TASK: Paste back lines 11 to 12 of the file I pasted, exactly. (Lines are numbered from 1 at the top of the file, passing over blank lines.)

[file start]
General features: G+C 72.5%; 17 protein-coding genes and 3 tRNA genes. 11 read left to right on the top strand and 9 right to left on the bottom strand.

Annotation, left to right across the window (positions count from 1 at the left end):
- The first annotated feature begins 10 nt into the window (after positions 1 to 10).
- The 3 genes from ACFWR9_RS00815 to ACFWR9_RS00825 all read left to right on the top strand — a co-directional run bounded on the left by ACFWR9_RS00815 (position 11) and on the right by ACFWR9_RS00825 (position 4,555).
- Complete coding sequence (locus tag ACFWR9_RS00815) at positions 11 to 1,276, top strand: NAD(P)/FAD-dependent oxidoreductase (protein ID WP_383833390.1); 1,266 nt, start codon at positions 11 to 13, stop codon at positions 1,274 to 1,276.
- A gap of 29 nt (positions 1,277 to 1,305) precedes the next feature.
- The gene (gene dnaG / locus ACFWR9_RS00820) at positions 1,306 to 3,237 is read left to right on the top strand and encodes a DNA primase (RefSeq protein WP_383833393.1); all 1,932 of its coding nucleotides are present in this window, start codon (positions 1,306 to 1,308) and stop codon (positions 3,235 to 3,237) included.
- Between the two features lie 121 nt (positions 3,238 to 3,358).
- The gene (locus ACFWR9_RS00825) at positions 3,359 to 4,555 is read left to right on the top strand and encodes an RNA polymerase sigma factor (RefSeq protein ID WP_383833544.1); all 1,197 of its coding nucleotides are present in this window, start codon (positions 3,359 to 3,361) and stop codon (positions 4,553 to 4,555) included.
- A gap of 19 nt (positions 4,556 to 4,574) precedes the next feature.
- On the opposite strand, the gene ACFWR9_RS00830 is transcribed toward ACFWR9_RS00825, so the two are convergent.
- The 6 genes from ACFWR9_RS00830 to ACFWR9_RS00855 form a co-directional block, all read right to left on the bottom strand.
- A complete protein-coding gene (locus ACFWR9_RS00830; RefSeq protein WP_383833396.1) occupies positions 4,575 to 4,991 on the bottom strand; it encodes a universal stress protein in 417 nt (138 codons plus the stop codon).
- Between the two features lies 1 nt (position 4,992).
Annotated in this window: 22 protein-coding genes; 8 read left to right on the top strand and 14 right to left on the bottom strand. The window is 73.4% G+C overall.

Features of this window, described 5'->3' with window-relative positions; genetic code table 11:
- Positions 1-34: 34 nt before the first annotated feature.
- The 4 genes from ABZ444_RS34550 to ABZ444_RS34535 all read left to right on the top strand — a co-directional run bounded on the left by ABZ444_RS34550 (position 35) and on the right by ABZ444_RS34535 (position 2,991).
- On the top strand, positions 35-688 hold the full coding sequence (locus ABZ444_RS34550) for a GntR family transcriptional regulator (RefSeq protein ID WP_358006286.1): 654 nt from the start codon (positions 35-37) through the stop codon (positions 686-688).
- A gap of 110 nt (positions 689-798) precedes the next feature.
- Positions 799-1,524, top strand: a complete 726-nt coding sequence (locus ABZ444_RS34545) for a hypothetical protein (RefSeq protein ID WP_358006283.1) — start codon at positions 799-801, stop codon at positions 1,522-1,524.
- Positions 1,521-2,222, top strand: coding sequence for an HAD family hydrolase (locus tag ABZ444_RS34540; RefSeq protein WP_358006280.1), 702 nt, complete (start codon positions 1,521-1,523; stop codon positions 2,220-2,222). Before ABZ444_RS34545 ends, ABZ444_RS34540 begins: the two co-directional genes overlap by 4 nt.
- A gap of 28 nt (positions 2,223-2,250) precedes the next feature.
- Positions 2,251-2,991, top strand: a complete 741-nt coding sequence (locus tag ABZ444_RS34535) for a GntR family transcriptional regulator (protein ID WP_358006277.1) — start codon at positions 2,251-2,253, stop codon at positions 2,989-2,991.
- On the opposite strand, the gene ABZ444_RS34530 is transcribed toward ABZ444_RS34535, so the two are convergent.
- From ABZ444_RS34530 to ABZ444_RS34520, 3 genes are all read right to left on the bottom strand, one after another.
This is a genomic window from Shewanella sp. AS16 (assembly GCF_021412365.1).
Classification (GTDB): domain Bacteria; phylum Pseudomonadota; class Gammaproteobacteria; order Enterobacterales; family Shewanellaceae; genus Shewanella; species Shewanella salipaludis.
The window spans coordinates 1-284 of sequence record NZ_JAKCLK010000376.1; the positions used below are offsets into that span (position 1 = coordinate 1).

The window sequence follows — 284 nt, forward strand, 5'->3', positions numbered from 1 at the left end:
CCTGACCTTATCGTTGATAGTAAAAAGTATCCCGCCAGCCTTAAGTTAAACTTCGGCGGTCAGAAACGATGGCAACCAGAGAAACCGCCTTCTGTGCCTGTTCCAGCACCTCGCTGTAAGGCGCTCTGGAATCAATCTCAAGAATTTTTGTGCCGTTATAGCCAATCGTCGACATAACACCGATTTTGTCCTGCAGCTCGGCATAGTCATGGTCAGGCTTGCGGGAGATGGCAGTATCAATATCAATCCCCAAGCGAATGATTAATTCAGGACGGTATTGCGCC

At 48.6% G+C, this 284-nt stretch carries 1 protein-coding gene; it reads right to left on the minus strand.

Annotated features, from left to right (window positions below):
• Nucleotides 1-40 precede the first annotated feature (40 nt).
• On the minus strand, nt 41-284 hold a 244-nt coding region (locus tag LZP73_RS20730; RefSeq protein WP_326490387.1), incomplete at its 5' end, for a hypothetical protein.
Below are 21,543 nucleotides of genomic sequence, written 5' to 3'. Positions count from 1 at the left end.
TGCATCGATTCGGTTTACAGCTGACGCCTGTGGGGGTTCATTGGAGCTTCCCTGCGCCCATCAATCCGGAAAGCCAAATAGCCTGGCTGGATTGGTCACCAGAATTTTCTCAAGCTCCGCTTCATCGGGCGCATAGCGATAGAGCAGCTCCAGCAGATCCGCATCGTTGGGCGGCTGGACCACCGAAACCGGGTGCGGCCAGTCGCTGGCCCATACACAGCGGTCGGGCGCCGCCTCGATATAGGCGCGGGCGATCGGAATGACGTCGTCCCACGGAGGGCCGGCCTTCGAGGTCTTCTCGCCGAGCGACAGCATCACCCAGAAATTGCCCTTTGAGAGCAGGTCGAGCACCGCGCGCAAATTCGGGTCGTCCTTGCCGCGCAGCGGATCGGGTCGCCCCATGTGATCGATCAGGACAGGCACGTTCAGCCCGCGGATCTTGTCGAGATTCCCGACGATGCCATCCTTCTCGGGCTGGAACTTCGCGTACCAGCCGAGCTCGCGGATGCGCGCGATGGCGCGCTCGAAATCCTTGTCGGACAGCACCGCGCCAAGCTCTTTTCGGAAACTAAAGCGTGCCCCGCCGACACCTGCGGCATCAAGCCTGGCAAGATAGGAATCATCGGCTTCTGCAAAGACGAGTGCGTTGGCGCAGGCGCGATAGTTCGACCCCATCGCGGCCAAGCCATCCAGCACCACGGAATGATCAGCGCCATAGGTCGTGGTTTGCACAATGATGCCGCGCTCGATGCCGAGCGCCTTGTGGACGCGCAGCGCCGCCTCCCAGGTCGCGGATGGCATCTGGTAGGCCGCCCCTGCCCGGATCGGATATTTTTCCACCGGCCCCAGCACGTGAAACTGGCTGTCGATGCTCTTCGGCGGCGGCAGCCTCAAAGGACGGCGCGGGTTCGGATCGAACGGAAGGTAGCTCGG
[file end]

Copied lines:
- On the opposite strand, the gene ACFWR9_RS00830 is transcribed toward ACFWR9_RS00825, so the two are convergent.
- The 6 genes from ACFWR9_RS00830 to ACFWR9_RS00855 form a co-directional block, all read right to left on the bottom strand.